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LGBTQ Advocates Celebrate Inclusive Curriculum Law Enacted in Washington

“This will instill so much hope in the lives of kids,” LGBTQ legislative researcher Allison Chapman said.

Washington State Gov. Jay Inslee and other leaders speak to the press on March 28, 2020, in Seattle, Washington.

Gov. Jay Inslee (D-Washington) signed a law on March 18 requiring Washington’s school districts to develop curricula promoting diversity, equity and inclusion. The legislation, SB 5462, emphasizes incorporating the histories of marginalized and underrepresented groups into the school curriculum, including LGBTQ communities, individuals from diverse socioeconomic backgrounds, various racial and ethnic groups, and people with disabilities.

“Growing up, it was so rare to hear anything about the contributions of the LGBTQ+ community in any setting, let alone in the classroom,” State Senator Marko Liias (D), the bill’s sponsor, said after the legislation passed the Washington Senate in January. “The contributions of gay Washingtonians deserve recognition, and just as importantly, students deserve to see themselves in their schoolwork. That leads to better attendance, better academic achievement and better overall quality of life.”

Advocates are celebrating the enactment of SB 5462, which they say will aid LGBTQ youth in the state.

“LGBTQ+ kids in Washington are going to learn about people who are just like them and be given historical role models to look up to,” LGBTQ legislative researcher Allison Chapman told Truthout. “This will instill so much hope in the lives of kids who might feel like they are different and don’t fit in. This small amount of hope will allow LGBTQ+ students to thrive and push themselves to be incredible members of society.”

In fact, research does show that students’ sense of representation in the classroom is associated with improved academic performance. According to a 2018 study, primary and middle school students demonstrated higher reading comprehension scores when exposed to culturally relevant texts. Additionally, studies also show that LGBTQ students enrolled in schools with inclusive curricula report feeling safer and experience less discrimination and harassment.

“When people feel a connection to what they’re learning, they do better,” Liias said. “That’s really the spirit of the bill.”

With the signing of the law, Washington joins the ranks of California, Colorado, Illinois, Nevada, New Jersey and Oregon and becomes the seventh state to implement a law establishing standards for inclusive curriculum throughout its public school system.

“By signing SB 5462 into law, Governor Jay Inslee has demonstrated a commitment to fostering inclusive and equitable learning environments for all students in Washington state,” Gay, Lesbian and Straight Education Network (GLSEN) Executive Director Melanie Willingham-Jaggers said in a statement. “With seven states now embracing these standards, there is a growing momentum towards classroom instruction that accurately reflects the history and diversity of America.”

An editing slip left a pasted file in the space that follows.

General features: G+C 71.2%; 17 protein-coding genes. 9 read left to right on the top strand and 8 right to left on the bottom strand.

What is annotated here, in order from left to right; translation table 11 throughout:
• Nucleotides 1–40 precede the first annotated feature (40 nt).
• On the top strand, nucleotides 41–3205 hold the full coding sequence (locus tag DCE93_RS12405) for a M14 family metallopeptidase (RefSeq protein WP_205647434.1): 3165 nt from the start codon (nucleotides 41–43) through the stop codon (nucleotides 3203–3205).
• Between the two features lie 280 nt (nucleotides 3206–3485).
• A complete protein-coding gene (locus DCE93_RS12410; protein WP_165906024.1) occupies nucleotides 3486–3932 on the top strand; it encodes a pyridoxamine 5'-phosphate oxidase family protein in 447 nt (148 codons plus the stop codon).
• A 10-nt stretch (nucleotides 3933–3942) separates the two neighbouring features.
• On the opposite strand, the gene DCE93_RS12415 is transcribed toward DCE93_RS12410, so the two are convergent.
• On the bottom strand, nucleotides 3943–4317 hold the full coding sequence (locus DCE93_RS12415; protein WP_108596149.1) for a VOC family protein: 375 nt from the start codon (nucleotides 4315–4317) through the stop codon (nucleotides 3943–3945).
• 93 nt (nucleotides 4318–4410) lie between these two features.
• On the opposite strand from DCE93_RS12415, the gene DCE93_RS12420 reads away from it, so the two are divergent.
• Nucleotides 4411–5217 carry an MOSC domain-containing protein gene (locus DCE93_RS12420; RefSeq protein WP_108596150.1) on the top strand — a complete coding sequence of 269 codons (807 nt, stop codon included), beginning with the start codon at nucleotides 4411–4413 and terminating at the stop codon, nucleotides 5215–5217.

According to GLSEN, an inclusive LGBTQ curriculum offers advantages to all students, irrespective of their identity, by teaching students about diverse perspectives and histories.

“For LGBTQ students, attending a school with an inclusive curriculum is related to less-hostile school experiences and increased feelings of connectedness to the school community. Inclusive curriculum benefits all students by promoting diversity and teaching them about the myriad of identities in their communities,” GLSEN’s resource guide says.

However, only 13.8 percent of the 12,615 LGBTQ students reported that their history classes had ever covered LGBTQ history in any form, according to a 2022 survey conducted by the Human Rights Campaign Foundation and the University of Connecticut.

Moreover, according to the Movement Advancement Project (MAP), seven states explicitly prohibit discussions regarding LGBTQ individuals or topics across all school curriculum. Additionally, five states mandate prior parental notification of any LGBTQ-related curricula and allow parents to opt their children out (or necessitate an opt-in) and four states impose restrictions on how schools can address “homosexuality” within specific curricula, such as sex education.

According to a 2023 poll conducted by the Trevor Project, LGBTQ books bans and “Don’t Say Gay” laws have a detrimental effect on the mental health of LGBTQ youth. 71 percent of transgender and nonbinary youth said they experienced these harmful impacts from new policies prohibiting teachers from addressing LGBTQ topics in the classroom, as did 80 percent of transgender and nonbinary youth due to policies aiming to remove books discussing LGBTQ topics from school libraries. Additionally, 86 percent of transgender and nonbinary youth reported that discussions surrounding anti-transgender bill adversely affected their mental health.

“A robust, inclusive education system is the bedrock of a flourishing democracy, yet it is currently under attack,” Willingham-Jaggers said. “From limiting lessons on Black history to banning books with LGBTQ+ characters, it’s no surprise that LGBTQ+, Black and other marginalized students throughout the country are feeling less safe at school.”

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